Research scholar gets honorary fellowship
courtesy: The Hindu
The Head of the Department of Kannada, Mangalore University, B.A. Viveka Rai, conferring the honorary fellowship of the Karnataka Tulu Sahitya Academy on the folk scholar, Peter J. Claus, in Mangalore on Wednesday.
MANGALORE JAN. 7. The Karnataka Tulu Sahitya Academy on Wednesday conferred its first honorary fellowship here on Peter J. Claus, lecturer, Department of Anthropology, University of California, U.S.
The association of Dr. Claus with the erstwhile undivided Dakshina Kannada district and his pioneering research in Tulu folklore dates back to the Sixties when the research scholar was in his early Twenties.
B.A. Viveka Rai, scholar, who honoured Dr. Claus, said it was important to have a “foreign eye” to recognise the inherent beauty and intricacies in one’s culture. One learnt about his/ her culture through constant study over a period of time, he said and added that the perspective given by people such as Dr. Claus served as a reference point.
Dr. Rai said indigenous people often took their culture for granted and noted that the infusion of thoughts and ideas into a study often helped bring out newer elements to the fore. The study undertaken by Dr. Claus in the Sixties represented a paradigm shift in the manner in which one viewed and understood the unique diversities of Tulu culture.
He said there was a tendency to appreciate any detailed study of local culture by “foreigners” and another which viewed the same task with a sense of suspicion. This stemmed from doubts about the purpose of such a study by an “outsider” and if the person had any intention of indulging in “academic post-colonial invasion” of local culture through the exercise.
Referring to the recent parleys between India and Pakistan, Dr. Rai said culture had the inherent power to overcome narrow political considerations and chart a new course for itself.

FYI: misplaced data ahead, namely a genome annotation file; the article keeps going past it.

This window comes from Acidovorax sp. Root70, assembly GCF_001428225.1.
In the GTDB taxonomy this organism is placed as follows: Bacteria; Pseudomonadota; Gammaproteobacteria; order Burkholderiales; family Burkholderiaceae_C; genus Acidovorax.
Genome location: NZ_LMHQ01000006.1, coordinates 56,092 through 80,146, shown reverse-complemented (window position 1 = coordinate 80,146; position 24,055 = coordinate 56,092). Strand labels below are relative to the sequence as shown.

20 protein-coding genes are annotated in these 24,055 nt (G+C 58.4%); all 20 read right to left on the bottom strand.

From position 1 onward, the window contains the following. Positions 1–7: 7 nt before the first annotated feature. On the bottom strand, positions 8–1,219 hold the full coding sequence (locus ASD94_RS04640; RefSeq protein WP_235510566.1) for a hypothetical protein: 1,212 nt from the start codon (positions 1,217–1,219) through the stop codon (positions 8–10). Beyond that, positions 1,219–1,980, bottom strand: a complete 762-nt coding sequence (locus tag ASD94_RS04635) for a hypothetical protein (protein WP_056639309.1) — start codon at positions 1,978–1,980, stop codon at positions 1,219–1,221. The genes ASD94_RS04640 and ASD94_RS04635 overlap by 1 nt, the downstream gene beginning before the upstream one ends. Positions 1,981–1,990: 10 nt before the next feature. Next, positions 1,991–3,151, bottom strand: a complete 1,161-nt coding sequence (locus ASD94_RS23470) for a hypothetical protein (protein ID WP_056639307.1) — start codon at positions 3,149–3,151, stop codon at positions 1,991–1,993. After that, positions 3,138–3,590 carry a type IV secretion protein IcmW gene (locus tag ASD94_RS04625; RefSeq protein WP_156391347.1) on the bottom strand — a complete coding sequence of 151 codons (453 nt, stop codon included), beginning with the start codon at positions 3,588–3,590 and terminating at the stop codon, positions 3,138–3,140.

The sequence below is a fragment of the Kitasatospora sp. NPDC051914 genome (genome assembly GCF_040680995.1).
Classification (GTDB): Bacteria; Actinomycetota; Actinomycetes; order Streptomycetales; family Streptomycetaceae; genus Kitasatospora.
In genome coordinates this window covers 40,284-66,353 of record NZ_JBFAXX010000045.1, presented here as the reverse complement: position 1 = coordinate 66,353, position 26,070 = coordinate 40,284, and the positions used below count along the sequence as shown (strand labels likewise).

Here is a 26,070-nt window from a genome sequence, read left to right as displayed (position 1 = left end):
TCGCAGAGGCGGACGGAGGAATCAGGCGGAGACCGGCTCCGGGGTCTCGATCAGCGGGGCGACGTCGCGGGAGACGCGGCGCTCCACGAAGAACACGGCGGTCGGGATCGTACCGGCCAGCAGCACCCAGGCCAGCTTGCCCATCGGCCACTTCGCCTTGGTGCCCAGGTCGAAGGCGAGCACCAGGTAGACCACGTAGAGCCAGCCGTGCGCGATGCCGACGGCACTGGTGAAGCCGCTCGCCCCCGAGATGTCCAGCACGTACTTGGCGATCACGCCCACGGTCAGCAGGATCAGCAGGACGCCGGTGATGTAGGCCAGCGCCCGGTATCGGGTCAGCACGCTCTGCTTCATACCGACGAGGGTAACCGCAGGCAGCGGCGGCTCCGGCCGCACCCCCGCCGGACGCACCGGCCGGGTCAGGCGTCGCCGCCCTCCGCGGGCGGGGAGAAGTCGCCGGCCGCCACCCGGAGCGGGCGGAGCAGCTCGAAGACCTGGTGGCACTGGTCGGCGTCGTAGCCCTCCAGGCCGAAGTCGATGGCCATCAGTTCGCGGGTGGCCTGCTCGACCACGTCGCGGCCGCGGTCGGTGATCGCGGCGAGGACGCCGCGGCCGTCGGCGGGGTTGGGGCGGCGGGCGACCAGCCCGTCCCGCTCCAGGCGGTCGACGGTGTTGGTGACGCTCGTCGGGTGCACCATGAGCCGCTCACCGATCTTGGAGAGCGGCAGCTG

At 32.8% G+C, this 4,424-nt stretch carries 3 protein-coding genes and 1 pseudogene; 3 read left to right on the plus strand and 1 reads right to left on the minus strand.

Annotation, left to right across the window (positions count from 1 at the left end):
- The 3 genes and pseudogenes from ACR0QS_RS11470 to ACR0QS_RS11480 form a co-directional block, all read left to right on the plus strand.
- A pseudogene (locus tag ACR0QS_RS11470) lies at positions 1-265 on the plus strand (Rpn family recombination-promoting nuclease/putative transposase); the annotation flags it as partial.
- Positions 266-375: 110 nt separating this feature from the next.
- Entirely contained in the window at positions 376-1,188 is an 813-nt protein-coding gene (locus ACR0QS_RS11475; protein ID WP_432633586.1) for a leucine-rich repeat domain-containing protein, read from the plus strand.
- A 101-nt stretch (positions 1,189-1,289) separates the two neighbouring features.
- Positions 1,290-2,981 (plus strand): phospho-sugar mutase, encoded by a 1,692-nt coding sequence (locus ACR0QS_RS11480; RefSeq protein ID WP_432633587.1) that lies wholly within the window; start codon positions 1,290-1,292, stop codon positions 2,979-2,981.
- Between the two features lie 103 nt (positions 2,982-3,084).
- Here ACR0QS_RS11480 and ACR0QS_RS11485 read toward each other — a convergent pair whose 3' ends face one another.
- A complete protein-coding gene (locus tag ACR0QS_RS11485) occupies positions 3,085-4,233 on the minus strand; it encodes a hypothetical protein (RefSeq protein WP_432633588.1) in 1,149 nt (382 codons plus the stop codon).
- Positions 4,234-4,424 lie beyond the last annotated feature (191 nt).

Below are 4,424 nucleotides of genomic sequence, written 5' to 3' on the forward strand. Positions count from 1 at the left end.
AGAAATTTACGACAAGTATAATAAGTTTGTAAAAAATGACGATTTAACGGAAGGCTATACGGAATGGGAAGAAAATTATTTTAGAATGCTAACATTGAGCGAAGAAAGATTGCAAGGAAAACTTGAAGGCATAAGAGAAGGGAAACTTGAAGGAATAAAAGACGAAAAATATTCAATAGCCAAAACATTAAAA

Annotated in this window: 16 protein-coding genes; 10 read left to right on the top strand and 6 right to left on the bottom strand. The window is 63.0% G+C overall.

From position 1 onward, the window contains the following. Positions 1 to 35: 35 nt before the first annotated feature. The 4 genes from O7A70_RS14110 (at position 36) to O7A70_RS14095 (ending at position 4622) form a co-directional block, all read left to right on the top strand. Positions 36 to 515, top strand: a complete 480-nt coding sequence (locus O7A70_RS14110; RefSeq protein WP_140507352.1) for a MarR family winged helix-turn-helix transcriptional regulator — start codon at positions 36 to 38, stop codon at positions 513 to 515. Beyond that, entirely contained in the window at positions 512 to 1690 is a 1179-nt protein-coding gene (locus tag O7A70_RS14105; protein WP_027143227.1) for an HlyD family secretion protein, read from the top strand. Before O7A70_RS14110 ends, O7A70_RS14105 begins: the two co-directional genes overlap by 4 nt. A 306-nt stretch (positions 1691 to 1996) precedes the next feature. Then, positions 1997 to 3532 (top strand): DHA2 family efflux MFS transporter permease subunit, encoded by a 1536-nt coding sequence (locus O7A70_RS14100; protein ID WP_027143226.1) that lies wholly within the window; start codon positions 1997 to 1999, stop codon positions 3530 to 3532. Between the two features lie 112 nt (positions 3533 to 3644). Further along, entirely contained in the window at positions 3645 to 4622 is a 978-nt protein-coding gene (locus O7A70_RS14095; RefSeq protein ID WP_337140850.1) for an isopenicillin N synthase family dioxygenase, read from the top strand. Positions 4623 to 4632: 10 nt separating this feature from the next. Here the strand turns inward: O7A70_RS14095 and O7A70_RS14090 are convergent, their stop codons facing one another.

He said it was politics which often passed value judgements on whether a particular culture was inferior or superior, and added that creative people such as Dr. Claus transcended such a tendency. He said such people were devoid of biases when studying other cultures in all its diversities and added that such a study often highlighted the diversities in the thought process of the rulers and the subjects.
He hailed the contribution of Dr. Claus in giving Tulu culture a fresh perspective, especially to its folklore of “Siri” and “Paddanas” through his work.
Replying to the honour conferred on him, Dr. Claus recollected his association with the district and dedicated the award to the Tulu people and their generosity in allowing him to study their culture.
He said his only contribution to Tulu and its culture was to translate what he had learnt from the indigenous people (the Tuluvas) into English.
Dr. Claus recalled the help extended to him by many people including the then District Collector, Premanth Alva Kariangala Guthu, to more recent contemporaries such as Dr. Rai and his colleague at Mangalore University, K. Chinnappa Gowda, C.N. Ramachandra, and Umesh Malli. He said the study would not have been possible without their help.
Dr. Gowda, who delivered the felicitation address, said Dr. Claus had given a new framework for the study of Tulu folklore and referred to his thesis, “Kinship system in Bunt Society”.
Dr. Claus’s study of the “Siri” practice along with the folk scholar, Lauri Honko of Finland, was a path-breaking effort to understand the deep-rooted Tulu culture, he said.
The President of the Academy, Vaman Nandavar, presided over the function. Palthady Ramakrishna Achar, a member of the academy, welcomed the gathering and compered the programme.
Muddu Mudubelle introduced Dr. Claus. L.C. Soans of Soans Farm, Moodbidri, and a confidant of Dr. Claus, was the chief guest. V.G. Pal, a member of the academy, proposed a vote of thanks.